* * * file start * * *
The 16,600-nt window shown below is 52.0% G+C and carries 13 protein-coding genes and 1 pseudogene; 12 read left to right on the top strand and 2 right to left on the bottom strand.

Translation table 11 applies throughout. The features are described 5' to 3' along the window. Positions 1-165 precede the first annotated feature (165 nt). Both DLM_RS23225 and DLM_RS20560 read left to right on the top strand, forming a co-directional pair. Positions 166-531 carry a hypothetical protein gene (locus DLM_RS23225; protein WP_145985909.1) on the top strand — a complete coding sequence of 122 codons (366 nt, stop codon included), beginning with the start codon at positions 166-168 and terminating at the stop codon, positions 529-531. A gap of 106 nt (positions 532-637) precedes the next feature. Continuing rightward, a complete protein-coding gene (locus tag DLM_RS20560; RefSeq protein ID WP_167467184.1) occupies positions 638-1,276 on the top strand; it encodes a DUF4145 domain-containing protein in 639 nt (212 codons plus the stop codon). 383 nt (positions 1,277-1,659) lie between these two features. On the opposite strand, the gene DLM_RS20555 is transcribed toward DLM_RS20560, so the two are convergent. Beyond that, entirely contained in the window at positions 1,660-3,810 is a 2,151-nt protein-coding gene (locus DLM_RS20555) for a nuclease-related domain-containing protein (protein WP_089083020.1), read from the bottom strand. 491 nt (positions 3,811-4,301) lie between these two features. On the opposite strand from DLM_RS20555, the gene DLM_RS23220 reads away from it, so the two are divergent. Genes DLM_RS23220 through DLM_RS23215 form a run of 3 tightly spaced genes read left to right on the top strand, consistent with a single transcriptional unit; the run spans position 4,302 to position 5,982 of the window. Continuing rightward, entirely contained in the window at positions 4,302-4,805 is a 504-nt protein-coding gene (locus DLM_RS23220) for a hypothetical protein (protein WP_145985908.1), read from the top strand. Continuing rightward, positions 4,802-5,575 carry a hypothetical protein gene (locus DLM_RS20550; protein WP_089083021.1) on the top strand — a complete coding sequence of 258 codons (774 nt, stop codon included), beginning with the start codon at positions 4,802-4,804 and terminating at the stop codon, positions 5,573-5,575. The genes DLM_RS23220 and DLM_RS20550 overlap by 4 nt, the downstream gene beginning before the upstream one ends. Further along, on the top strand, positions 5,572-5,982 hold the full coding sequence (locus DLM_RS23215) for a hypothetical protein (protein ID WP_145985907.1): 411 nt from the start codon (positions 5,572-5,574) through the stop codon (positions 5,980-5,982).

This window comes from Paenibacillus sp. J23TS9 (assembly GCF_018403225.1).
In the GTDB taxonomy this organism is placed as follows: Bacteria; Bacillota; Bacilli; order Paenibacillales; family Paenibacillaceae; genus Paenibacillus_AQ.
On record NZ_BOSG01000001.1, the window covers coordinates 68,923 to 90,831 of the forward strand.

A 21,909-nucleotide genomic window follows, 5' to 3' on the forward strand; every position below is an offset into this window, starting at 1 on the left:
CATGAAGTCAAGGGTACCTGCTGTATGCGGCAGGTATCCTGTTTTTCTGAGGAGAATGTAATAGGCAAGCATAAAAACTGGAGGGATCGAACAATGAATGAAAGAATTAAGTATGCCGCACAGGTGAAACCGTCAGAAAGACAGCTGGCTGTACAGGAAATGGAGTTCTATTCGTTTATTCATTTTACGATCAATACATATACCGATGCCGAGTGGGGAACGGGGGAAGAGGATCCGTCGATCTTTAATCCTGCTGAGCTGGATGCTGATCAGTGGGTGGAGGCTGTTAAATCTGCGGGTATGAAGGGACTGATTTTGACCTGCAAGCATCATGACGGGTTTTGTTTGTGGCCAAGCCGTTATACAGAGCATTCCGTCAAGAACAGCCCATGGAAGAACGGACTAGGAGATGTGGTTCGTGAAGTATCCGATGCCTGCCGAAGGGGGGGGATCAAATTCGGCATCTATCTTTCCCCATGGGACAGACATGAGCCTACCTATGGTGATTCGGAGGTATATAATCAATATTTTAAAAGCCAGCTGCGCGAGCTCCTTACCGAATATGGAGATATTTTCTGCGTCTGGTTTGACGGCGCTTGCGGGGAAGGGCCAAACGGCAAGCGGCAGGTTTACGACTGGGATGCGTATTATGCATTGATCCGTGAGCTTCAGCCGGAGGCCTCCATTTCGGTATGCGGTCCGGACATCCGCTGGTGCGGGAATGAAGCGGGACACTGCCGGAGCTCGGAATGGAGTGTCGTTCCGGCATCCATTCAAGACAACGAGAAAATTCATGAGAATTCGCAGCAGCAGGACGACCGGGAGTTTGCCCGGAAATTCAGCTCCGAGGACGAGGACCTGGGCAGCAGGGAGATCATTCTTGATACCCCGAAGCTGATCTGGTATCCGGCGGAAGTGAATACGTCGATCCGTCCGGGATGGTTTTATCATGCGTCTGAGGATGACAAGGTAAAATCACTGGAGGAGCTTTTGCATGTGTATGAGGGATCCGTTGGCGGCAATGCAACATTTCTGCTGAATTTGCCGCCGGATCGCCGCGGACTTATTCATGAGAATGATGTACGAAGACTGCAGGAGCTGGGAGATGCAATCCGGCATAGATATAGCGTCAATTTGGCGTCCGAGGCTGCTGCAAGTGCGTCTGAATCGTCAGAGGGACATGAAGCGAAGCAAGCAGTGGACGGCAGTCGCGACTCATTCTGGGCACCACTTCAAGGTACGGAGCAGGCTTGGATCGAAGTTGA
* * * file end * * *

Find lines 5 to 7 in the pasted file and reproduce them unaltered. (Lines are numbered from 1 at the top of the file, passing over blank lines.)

On record NZ_BOSG01000001.1, the window covers coordinates 68,923 to 90,831 of the forward strand.

A 21,909-nucleotide genomic window follows, 5' to 3' on the forward strand; every position below is an offset into this window, starting at 1 on the left:
CATGAAGTCAAGGGTACCTGCTGTATGCGGCAGGTATCCTGTTTTTCTGAGGAGAATGTAATAGGCAAGCATAAAAACTGGAGGGATCGAACAATGAATGAAAGAATTAAGTATGCCGCACAGGTGAAACCGTCAGAAAGACAGCTGGCTGTACAGGAAATGGAGTTCTATTCGTTTATTCATTTTACGATCAATACATATACCGATGCCGAGTGGGGAACGGGGGAAGAGGATCCGTCGATCTTTAATCCTGCTGAGCTGGATGCTGATCAGTGGGTGGAGGCTGTTAAATCTGCGGGTATGAAGGGACTGATTTTGACCTGCAAGCATCATGACGGGTTTTGTTTGTGGCCAAGCCGTTATACAGAGCATTCCGTCAAGAACAGCCCATGGAAGAACGGACTAGGAGATGTGGTTCGTGAAGTATCCGATGCCTGCCGAAGGGGGGGGATCAAATTCGGCATCTATCTTTCCCCATGGGACAGACATGAGCCTACCTATGGTGATTCGGAGGTATATAATCAATATTTTAAAAGCCAGCTGCGCGAGCTCCTTACCGAATATGGAGATATTTTCTGCGTCTGGTTTGACGGCGCTTGCGGGGAAGGGCCAAACGGCAAGCGGCAGGTTTACGACTGGGATGCGTATTATGCATTGATCCGTGAGCTTCAGCCGGAGGCCTCCATTTCGGTATGCGGTCCGGACATCCGCTGGTGCGGGAATGAAGCGGGACACTGCCGGAGCTCGGAATGGAGTGTCGTTCCGGCATCCATTCAAGACAACGAGAAAATTCATGAGAATTCGCAGCAGCAGGACGACCGGGAGTTTGCCCGGAAATTCAGCTCCGAGGACGAGGACCTGGGCAGCAGGGAGATCATTCTTGATACCCCGAAGCTGATCTGGTATCCGGCGGAAGTGAATACGTCGATCCGTCCGGGATGGTTTTATCATGCGTCTGAGGATGACAAGGTAAAATCACTGGAGGAGCTTTTGCATGTGTATGAGGGATCCGTTGGCGGCAATGCAACATTTCTGCTGAATTTGCCGCCGGATCGCCGCGGACTTATTCATGAGAATGATGTACGAAGACTGCAGGAGCTGGGAGATGCAATCCGGCATAGATATAGCGTCAATTTGGCGTCCGAGGCTGCTGCAAGTGCGTCTGAATCGTCAGAGGGACATGAAGCGAAGCAAGCAGTGGACGGCAGTCGCGACTCATTCTGGGCACCACTTCAAGGTACGGAGCAGGCTTGGATCGAAGTTGA